UPDATE: The StreetsBlog SF is all over this. Let’s hear from Donna Ficarrotta, Managing Director of the Union Square Association:

Ficarrotta indicated that she had been to the site on Sunday during the rain and that she hadn’t seen many people using the space. ‘I think people didn’t know quite what to make of it. Between the weather and people being in a hurry, I don’t think people really understood what it was for.'”

“A longer-term trial could happen in the spring, said Ficarrotta, up to four weeks, but the details of that depended on feedback from the city and her membership. She was hopeful a longer trial would also attract more use.”

I think if people understood it, obviously they would use it.”

(Perhaps we should wait for a winter / Christmas / holiday / Sol Invictus shopping season when it doesn’t rain and the people aren’t in a hurry and maybe then we can try this again?)

But see how you can tell this woman doesn’t work for any of the numerous City agencies that spent time on this program?  She gave journalist Matthew Roth an Acknowledgement of Reality. How refreshing!

Are peds really so stoopid? Or maybe they’d prefer to walk on the actual sidewalk instead of stepping down into the street?

Anyway, the deets:

Parking lane closures to provide extra walking space

San Francisco, CA—Mayor Gavin Newsom today announced that San Francisco is expanding the walkway for pedestrians in the Union Square area as part of a pilot project under the Better Market Street Program. The Powell Street Pedestrian Improvement Project is allowing more walking space and access along two blocks of Powell Street, Geary to Ellis Streets, to improve and enhance the public’s experience during one of the busiest shopping days of the year.

“This pilot project will create a festive and unique experience for holiday shoppers and tourists visiting the Union Square area,” said Mayor Newsom. “We hope this pilot makes our city more welcoming for shoppers and drives more business to our union square merchants.”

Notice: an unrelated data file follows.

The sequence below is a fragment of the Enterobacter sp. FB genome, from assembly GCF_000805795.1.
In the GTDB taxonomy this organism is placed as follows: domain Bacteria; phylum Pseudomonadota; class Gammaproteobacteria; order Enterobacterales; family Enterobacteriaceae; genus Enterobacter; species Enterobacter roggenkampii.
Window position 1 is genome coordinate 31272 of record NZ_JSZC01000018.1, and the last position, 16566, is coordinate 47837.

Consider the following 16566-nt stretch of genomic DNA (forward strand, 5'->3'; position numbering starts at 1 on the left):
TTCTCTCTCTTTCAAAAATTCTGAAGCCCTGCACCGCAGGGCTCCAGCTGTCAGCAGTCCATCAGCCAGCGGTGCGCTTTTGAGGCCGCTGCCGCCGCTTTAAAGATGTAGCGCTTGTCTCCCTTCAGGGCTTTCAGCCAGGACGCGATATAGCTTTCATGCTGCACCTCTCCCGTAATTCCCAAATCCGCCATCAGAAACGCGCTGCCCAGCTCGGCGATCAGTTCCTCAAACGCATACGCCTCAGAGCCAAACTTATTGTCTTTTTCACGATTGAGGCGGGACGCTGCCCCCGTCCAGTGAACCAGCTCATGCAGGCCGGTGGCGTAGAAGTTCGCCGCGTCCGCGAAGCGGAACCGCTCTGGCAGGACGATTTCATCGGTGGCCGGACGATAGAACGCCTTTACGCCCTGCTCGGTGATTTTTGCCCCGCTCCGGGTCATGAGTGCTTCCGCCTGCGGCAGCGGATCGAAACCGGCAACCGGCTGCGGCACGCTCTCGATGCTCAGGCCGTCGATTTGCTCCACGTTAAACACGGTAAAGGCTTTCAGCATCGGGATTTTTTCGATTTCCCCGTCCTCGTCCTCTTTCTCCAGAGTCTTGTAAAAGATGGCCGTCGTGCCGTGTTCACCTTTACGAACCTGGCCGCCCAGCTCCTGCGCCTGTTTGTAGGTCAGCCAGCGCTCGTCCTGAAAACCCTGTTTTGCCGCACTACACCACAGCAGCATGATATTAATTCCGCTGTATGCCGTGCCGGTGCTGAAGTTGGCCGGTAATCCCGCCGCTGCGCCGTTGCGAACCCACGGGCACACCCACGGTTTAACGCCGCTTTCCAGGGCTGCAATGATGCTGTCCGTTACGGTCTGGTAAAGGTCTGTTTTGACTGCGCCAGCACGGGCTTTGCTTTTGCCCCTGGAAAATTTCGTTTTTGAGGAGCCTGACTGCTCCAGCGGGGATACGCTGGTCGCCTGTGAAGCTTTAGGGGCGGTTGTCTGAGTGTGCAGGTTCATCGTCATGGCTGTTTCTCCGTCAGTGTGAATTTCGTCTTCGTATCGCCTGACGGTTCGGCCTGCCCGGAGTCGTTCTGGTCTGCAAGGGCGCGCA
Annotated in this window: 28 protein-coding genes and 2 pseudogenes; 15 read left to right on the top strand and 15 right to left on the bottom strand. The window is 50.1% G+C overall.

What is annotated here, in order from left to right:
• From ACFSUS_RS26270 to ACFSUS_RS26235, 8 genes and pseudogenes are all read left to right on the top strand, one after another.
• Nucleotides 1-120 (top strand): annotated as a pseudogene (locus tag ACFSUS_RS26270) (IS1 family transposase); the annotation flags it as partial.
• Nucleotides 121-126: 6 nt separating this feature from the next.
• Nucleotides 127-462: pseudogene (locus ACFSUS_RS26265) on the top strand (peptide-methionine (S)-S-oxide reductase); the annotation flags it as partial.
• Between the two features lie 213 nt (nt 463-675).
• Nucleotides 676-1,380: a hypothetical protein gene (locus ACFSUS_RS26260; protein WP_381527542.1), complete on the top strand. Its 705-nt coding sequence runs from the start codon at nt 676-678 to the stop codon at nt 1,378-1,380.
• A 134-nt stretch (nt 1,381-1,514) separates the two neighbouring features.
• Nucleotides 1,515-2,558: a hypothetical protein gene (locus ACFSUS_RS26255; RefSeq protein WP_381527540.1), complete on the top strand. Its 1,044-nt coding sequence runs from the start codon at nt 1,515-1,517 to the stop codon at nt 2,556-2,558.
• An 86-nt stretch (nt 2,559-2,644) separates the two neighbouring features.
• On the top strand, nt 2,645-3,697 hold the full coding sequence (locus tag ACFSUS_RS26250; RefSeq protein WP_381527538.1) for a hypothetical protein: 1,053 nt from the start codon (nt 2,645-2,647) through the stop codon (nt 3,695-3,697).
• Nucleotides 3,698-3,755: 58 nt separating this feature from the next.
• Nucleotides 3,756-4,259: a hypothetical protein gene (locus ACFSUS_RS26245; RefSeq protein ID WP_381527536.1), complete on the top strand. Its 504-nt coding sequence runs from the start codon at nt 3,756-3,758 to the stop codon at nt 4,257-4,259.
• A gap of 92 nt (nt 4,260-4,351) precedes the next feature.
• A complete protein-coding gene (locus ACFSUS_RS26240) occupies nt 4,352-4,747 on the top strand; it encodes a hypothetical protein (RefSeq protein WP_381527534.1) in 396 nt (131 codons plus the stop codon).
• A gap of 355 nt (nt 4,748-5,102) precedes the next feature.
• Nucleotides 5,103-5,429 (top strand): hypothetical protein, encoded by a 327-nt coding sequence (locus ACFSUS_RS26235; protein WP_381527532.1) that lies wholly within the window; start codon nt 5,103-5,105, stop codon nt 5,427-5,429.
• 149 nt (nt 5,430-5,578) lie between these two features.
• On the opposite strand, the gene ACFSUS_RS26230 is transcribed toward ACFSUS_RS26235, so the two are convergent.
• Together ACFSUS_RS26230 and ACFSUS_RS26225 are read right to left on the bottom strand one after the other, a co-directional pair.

Beginning Friday, December 11 at 2 pm, the east and westboundparking lanes on Powell between Geary and Ellis Streets will close to vehicles. The Powell Street Cable Car line will not be affected by this closure.

Emergency vehicles will have full access and vehicles may continue to use designated white zones. Signs will be posted to direct traffic and pedestrian access. Planters will be temporarily installed and holiday decorations donated by Walgreens will be placed along the walkway to enhance the pedestrian experience. Parking lanes will reopen to vehicles on Monday, December 14 at 9am.

The City will monitor and evaluate this closure over the course of the weekend and provide results of this pilot and future projects in the coming months. Feedback from local partners and merchants will also be collected during this process.

“Union Square is widely known as a world-class destination for its mix of shopping, dining, entertainment and hospitality accommodations. Our hope is that this project will further enhance the visitor experience by providing greater access to pedestrians on what is widely considered one of San Francisco’s most heavily traveled pedestrian corridors,” said Linda Mjellem, Executive Director of the Union Square Association.

This test project is part of the Better Market Street Program; which aims to revitalize Market Street and connect streets by undertaking a series of pilot projects. The results of this pilot and future projects and input from the community and stakeholders will be used to inform the final improvements and long-term design of Market Street.